It seems that municipal courts across the country have decided to take a course toward greater discrimination against the less economically advantaged (ie. the poor) all in the name or profits. You can say all you want about how these municipalities are only doing what they can to raise revenue and that they are not profit seeking because they are local government. But no matter what you say, their behavior is very much profit seeking, even if the revenue they receive isn’t actually profit by definition. When did the greed that is prevalent in the most capitalistic nation of the developed world start to invade the halls of government. I guess one might say that it was inevitable with the absolute lax attitude that every level of government, in this country, takes toward regulation of industry, labor policy, and oversight. We live in a nation that espouses freedom of opportunity to all by way of the “American Dream.” But who now is actually able to live that dream. There was a time when opportunity was seemingly endless, at least for most in this country. Where the lower classes were easily working hard and achieving said dream. One could say that an example of this was after World War 2 where my grandparent’s generation were returning from war, working hard for fair wages, and creating the “Baby Boomer” generation. Said generation would be that of my parents. But it was also found that many were being denied this opportunity based on race, creed, and political beliefs. This resulted in the extremely damaging witch hunts of Senator Joseph McCarthy and his panel of “Un-American” activities. Prior to this we were on track to ensure fair pay to all by way of labor policy, industry regulation, social policy, and eventually the civil rights movements. A note: movements are intentionally plural because I’m including racial equality, gender equality and equality of sexual orientation and identity. This “Red Scare” of the 1950s overshadowed any and all progress that had been made toward fair labor policy and protections for the average worker. And this stunted progress is also what provided for the opportunities allowing the lower classes to transition into the middle class by way of honest hard work. Instead our nation has made a proverbial 180 and has decided to start de-regulating industry in the very misguided belief that if industry is given the freedom to do as they will, then the benefits will trickle down to the workers who are honestly working hard. This seems to be guided by a modern version of the “invisible hand” as discussed in the writings of Adam Smith. But these voters and policy makers seem to be forgetting the history of “western civilization.” History very clearly disproves this belief as is evidenced in the industrial revolutions of Europe and North America. Perfect examples are the conditions of the lower classes in Victorian England as is pointed out in almost every novel by Charles Dickens. Personally, I never liked reading his stories as the plight of the poor shown in them really depressed me and brought up anxiety because I can see many of the signs shown in Dickens’ works as existing now, albeit in a now 21st century version. Examples also exist elsewhere, like in the events leading up to the first French Revolution, yes I did say first. This is shown in the works of Victor Hugo. And in case you didn’t pay attention in history class, every french revolution and every subsequent republic was directly influenced by our own American Revolution and the works of Thomas Jefferson, Benjamin Franklin, and Alexis de Toqueville. It seems that the french understood clearly what Jefferson referenced in that if a government fails to meet the needs of its people and working within the system results in no improvement, then the only recourse is revolution of the people. I am however paraphrasing. And it also clearly appears that this notion has been completely lost on the american public. Now I’m not trying to incite revolution, but the people and government should be aware of that very clear threat.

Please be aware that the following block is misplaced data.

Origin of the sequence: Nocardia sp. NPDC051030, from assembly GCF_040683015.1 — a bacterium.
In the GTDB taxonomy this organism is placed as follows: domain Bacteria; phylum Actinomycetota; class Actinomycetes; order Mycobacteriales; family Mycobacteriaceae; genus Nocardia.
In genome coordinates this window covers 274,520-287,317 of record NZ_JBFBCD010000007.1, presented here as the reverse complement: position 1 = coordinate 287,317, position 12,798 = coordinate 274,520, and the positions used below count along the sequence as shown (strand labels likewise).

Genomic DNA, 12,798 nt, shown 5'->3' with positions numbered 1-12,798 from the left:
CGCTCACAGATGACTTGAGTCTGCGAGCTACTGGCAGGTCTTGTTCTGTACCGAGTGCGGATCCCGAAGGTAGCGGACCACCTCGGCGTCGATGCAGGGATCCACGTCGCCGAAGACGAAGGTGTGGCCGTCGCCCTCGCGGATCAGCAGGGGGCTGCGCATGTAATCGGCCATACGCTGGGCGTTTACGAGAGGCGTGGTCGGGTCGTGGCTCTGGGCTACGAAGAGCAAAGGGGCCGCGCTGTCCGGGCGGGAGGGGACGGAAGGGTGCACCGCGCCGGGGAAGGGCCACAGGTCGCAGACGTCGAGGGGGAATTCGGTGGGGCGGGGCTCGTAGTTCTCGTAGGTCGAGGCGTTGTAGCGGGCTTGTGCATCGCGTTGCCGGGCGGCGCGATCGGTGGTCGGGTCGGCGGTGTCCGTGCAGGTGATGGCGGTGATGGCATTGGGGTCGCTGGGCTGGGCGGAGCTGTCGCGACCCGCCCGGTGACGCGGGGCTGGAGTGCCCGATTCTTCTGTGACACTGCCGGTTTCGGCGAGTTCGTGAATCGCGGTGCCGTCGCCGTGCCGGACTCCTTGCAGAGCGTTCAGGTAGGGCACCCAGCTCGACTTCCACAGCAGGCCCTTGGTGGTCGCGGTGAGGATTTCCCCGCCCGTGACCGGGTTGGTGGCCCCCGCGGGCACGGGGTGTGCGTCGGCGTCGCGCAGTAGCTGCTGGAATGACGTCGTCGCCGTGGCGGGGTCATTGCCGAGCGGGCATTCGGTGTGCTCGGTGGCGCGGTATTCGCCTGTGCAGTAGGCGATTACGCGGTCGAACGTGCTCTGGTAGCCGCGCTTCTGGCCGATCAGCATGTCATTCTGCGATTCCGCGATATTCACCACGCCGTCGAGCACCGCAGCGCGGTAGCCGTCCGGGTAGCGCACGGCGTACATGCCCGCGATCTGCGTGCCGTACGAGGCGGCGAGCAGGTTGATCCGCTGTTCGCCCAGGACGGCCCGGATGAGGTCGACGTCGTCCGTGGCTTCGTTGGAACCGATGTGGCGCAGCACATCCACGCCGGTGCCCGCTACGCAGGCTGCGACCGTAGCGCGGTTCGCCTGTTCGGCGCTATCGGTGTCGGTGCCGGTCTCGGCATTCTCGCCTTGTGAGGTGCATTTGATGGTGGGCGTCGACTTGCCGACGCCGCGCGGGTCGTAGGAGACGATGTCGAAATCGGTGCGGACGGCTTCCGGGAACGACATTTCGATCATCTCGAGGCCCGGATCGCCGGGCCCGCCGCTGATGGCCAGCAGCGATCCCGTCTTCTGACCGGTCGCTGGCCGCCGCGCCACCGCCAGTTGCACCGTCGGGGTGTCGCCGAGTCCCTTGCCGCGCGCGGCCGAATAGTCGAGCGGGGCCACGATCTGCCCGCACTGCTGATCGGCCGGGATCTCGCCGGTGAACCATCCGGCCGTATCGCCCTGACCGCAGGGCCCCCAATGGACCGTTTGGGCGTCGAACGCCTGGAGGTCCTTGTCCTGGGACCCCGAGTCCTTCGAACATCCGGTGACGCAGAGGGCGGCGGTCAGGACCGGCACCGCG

So the broadcast reveals that municipalities are abusing their authority, through the courts and police, to oppress their constituents in the name of justice, rule of law, and profits. Where is the oversight from the respective state and federal governments? Why does it seem more and more that we, as a people, are having to turn more and more to the federal courts to impose oversight and change in policy in the states because they fail to keep their house in order and lose sight of the guaranteed rights in the federal constitution? Have the states completely forgotten that they are also bound by the federal constitution as the supreme law of the land and that their own constitutions, charters, and laws must, at minimum, meet the standards put forth in the federal constitution as a requisite for remaining a part of this union? What has happened? Our local governments are supposed to represent the common will of the people the most directly, over that of the states and federal governments; as is evidenced in the theory of Grassroots Democracy and the ideals of this nation. But it seems that our national government has the greatest notion of the common will at mind. Certainly more than our respective states and municipal governments.
So I leave you with this. Think about these events. Try to apply it to the bigger picture and stop saying that that happens there and not here. Realize that what affects one affects most, even across the nation. Think about it.
As always, these are my own thoughts and opinions. I exercise my rights as granted by the Bill of Rights of the United States Constitution and especially of the First Amendment. If I am incorrect in any of the facts presented (NOT the opinions, as there is no incorrect opinions, just misguided ones), please do not hesitate to let me know.
Well thought out and intelligent comments are welcome.